Nigel Farage’s Brexit Party is ahead in the polls for the European elections on 23 May. Yet his campaign doesn’t have a manifesto. As a result, specific details about what the party’s candidates are actually standing for remain unclear. But one writer has carefully investigated all the Brexit Party candidates, their links and backgrounds. And anyone thinking of voting for them, or who knows anyone who might be, should read it.
The Brexit Party MEP candidates
S Holloway “read up on every single listed Brexit Party MEP candidate” with one goal, “to find out what kind of people they are”. The article is written in a breezy irreverent style but it links to many different sources to build a clear picture. Some Brexit Party candidates support dangerous right-wing theories, people and ideas. Holloway states that, “just for starters”:
Many of them are really, really into things like conversion therapy for gay people, many support and are beaming friends to actual fascists, and a number have campaigned for a paedophile’s right to access child porn or groom children.
Holloway also notes that many candidates “are minted”, some through business, others through inheritance or marriage. Tax avoidance and offshore banking links feature heavily. The implication is that, for some, Brexit offers financial benefits. The article also observes that many candidates are “spectacularly candid” about:
their desire to personally profit from and fecklessly exploit the chaos and decline that they openly admit Brexit would cause.
Another thing that emerges from several candidates who “manage huge businesses” is opposition to “annoying” EU policies. Many have vocally opposed food safety directives or basic workers’ rights such as sick leave. In Holloway’s opinion:
A lot of them aren’t ‘bad boys of Brexit’; they’re just shit human beings.
Right, right, right
Holloway meticulously lists links between Brexit Party candidates and the far right.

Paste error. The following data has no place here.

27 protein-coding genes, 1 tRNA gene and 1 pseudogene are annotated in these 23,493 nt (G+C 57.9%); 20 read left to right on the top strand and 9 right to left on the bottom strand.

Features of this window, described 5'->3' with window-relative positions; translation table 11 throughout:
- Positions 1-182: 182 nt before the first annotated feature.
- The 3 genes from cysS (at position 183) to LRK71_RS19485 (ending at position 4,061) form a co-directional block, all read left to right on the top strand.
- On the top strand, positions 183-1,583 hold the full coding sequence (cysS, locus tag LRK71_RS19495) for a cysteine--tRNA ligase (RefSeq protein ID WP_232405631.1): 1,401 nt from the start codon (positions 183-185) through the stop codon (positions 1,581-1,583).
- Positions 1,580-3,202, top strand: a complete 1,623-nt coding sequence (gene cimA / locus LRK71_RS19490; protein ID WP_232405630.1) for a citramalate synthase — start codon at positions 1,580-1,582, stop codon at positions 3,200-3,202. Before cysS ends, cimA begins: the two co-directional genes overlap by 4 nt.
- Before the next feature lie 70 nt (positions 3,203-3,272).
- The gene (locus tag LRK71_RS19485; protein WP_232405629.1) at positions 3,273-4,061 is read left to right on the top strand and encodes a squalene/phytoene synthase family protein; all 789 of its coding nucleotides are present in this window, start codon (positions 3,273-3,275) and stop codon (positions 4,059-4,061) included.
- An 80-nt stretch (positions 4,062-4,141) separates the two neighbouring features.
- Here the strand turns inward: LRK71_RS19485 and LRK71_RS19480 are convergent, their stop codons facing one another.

For example, links take the reader to a video of Nigel Farage openly discussing how to ‘use’ immigration to build populism with former White House strategist and Breitbart co-founder Steve Bannon. They also demonstrate Farage’s open support for far-right French politician Marine Le Pen and his meeting with “relatives of actual Nazis” in 2017.
Another section establishes former UKIP leader Paul Nuttall’s links with controversial Bulgarian MEP Slavi Binev. Annunziata Rees-Mogg, another Brexit Party candidate, needs no further links to establish her family connections. Then there’s George Farmer, who’s “chairman of pro-Trump rightwing movement Turning Point UK”. As The Canary reported, Farmer has other dubious connections to the far right. He’s also engaged to Candace Owens, a “far-right” “ultra-conservative” who is openly pro-Trump.
Holloway also suggests that “far too many” Brexit Party candidates:
write slavishly for neo-Nazi websites like Breitbart, and infamously inaccurate papers, while several churn out bile on very murky websites like Spiked Magazine.
“This. is. who. you’re. voting. for.”
Holloway builds a detailed picture of all the Brexit Party candidates. Former Conservative MP Anne Widdecombe’s views are easy to establish from her voting record. She’s consistently voted against equal gay rights, openly opposed gay marriage and voted against environment and climate change issues. What Holloway’s work does is establish links to lesser-known Brexit Party candidates and reveals that there seem to be a lot of similar views in common.
As the article also admits, it seems that some “decent” candidates may be more measured:
I don’t want to generalise too much about the candidates, as some are seemingly decent, well-meaning people, a percentage of which have done some selfless and admirable things for the community. Though an interesting number of ostensibly decent candidates (doctors, lawyers, charity workers etc) actually have shady backgrounds, inexcusable beliefs, and skeletons in their closets, or are at best hypocritically burying their heads in the sand about their party bedfellows.
Without a manifesto, the electorate has little way of holding Farage or Brexit Party candidates to account. Yet many of those standing may not want voters to know about their links, beliefs and previous statements. Thanks to Holloway, all the things they might not want you to know are now easy to find.
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